Crystal clear: 10 facts about coral
1. What is a coral?
An individual coral is a polyp. It’s a very small and simple creature consisting mostly of a stomach topped by a mouth, a bit like a hungry toddler.
2. What forms the reef?
Thousands of identical polyps live together in a colony. Delivering the post is a nightmare.
3. Slowly, slowly
Corals take a very long time to grow. On average they grow between 0.5 and 2cm per year. The reefs we see today have been growing over the past 5,000 to 10,000 years.
Reefs are the largest structures on the planet created by animals. The first was formed about 500 million years ago.
The Great Barrier Reef is the largest and is made up of over 2,900 individual reefs and 900 islands stretching for over 2,600 km (over 1,800 miles) off the north east coast of Australia.
5. A unique habitat
Reefs are one of the most diverse ecosystems in the world. For this reason, coral reefs are often referred to as the rainforests of the oceans.
It is believed that around one quarter of all ocean biodiversity depends on reefs for food and shelter. Despite this, reefs cover less than 1% of the earth's surface.
6. Beside the seaside
White sand is primarily derived from coral reefs. No coral, no white sand beach.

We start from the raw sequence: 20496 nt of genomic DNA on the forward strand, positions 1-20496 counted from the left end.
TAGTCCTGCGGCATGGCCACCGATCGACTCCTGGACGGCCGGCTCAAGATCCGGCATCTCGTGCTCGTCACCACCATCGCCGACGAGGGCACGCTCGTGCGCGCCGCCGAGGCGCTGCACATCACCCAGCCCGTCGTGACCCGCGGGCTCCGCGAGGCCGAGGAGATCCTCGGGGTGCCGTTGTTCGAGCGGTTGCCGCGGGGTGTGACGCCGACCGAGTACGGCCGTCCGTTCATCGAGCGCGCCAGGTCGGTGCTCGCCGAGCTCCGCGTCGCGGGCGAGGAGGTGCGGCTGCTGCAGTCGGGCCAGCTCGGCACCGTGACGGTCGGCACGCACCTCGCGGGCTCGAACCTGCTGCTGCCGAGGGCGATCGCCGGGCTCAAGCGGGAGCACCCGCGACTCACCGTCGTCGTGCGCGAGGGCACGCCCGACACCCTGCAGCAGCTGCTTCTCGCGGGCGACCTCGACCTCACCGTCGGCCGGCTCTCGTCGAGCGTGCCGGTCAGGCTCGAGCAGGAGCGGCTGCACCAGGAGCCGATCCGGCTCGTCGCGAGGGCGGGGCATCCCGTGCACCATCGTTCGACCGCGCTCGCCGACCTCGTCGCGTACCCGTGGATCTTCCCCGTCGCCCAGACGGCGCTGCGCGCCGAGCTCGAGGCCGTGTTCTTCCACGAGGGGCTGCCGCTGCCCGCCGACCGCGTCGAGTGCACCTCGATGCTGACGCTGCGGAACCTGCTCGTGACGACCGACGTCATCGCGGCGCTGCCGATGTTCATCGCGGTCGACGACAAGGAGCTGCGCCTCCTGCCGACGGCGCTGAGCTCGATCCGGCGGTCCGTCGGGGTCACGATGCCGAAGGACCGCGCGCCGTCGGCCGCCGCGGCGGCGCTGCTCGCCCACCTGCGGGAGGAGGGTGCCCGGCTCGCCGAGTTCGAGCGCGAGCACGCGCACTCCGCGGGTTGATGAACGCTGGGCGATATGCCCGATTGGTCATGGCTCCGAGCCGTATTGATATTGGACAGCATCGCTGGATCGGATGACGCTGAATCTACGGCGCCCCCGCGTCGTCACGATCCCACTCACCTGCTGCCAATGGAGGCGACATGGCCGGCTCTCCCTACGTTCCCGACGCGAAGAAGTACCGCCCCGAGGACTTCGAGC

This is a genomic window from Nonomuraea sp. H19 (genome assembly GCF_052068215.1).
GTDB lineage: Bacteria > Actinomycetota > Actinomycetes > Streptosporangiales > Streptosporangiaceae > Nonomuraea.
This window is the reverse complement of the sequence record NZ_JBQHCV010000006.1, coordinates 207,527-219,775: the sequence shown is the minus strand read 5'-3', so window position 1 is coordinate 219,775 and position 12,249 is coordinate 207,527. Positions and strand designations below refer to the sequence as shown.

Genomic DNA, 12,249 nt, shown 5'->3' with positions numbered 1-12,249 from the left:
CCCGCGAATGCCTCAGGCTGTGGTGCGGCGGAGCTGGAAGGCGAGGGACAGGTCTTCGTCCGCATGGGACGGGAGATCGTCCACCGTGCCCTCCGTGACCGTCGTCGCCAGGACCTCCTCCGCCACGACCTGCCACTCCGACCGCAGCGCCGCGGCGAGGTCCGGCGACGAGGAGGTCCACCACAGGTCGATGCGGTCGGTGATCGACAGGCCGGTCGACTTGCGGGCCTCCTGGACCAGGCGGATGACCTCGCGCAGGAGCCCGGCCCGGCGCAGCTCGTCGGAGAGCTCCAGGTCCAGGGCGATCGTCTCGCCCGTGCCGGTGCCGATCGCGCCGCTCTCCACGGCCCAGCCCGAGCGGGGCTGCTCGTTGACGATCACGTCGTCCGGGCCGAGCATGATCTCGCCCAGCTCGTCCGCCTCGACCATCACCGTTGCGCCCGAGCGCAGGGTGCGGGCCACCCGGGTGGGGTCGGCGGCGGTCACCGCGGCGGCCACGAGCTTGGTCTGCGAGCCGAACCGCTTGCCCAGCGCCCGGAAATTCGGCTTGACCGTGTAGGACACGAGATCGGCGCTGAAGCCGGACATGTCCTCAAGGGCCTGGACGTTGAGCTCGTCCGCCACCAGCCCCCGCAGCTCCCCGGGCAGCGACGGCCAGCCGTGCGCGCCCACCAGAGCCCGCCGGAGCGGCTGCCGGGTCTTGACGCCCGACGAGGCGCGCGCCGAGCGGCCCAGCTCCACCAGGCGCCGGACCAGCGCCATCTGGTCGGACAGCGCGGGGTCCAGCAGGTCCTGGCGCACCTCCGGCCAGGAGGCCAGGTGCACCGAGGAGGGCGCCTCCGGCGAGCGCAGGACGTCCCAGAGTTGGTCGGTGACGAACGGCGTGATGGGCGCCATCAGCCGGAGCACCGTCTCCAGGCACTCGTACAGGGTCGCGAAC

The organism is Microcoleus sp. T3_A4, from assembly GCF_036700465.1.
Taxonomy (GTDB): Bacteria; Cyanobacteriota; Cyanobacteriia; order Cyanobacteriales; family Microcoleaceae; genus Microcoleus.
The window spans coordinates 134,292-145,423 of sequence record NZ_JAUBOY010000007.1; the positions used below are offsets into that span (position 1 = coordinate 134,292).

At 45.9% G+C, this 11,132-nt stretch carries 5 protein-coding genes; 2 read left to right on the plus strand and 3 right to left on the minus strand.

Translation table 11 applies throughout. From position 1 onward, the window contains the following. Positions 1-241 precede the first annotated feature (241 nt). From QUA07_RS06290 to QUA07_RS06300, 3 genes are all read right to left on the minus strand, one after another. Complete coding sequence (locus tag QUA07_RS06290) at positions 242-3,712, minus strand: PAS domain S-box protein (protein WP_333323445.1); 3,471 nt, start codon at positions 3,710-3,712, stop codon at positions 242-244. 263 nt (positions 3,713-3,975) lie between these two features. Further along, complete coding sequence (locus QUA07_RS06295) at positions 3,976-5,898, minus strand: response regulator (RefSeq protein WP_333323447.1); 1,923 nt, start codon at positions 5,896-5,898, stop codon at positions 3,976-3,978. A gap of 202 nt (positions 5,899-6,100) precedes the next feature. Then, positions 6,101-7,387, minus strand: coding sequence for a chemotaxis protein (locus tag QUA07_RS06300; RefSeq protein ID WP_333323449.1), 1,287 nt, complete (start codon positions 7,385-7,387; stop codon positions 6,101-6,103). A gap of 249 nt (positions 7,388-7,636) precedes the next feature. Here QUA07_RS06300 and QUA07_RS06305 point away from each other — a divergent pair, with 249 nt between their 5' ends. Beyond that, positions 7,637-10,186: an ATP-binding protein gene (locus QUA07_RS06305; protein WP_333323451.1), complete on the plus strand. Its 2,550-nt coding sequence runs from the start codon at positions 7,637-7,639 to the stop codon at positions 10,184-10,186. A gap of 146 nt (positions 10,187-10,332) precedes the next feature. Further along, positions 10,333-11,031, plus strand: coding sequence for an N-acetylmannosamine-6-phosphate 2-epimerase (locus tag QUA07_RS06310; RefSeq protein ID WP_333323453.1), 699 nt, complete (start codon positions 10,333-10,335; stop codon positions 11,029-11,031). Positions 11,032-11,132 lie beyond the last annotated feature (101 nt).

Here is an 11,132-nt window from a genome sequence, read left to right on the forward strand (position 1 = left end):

7. Full moon party
Most corals spawn all at once, once a year. This usually happens just after a full moon when the coral eject trillions of eggs and sperm into the water at night.
8. Midnight munchies
Corals have barbed, venomous tentacles which they stick out at night to grab their prey. They catch zooplankton (tiny floating animals) and even small fish. Corals will also take out their neighbours by extruding their stomachs and digesting them alive!
9. Borrowed colours
Algae give corals their striking colours. The algae produce energy by photosynthesis which is why coral is usually found in shallow, clean water. Coral bleaching occurs when corals lose their algae, exposing their white calcium carbonate skeletons.
10. Darwin’s theory
Corals helped Darwin refine his ideas about evolution. His first scientific book after returning from the voyage of the Beagle was an account of the formation of coral reefs.
Sources: Natural Histories and Smithsonian Science.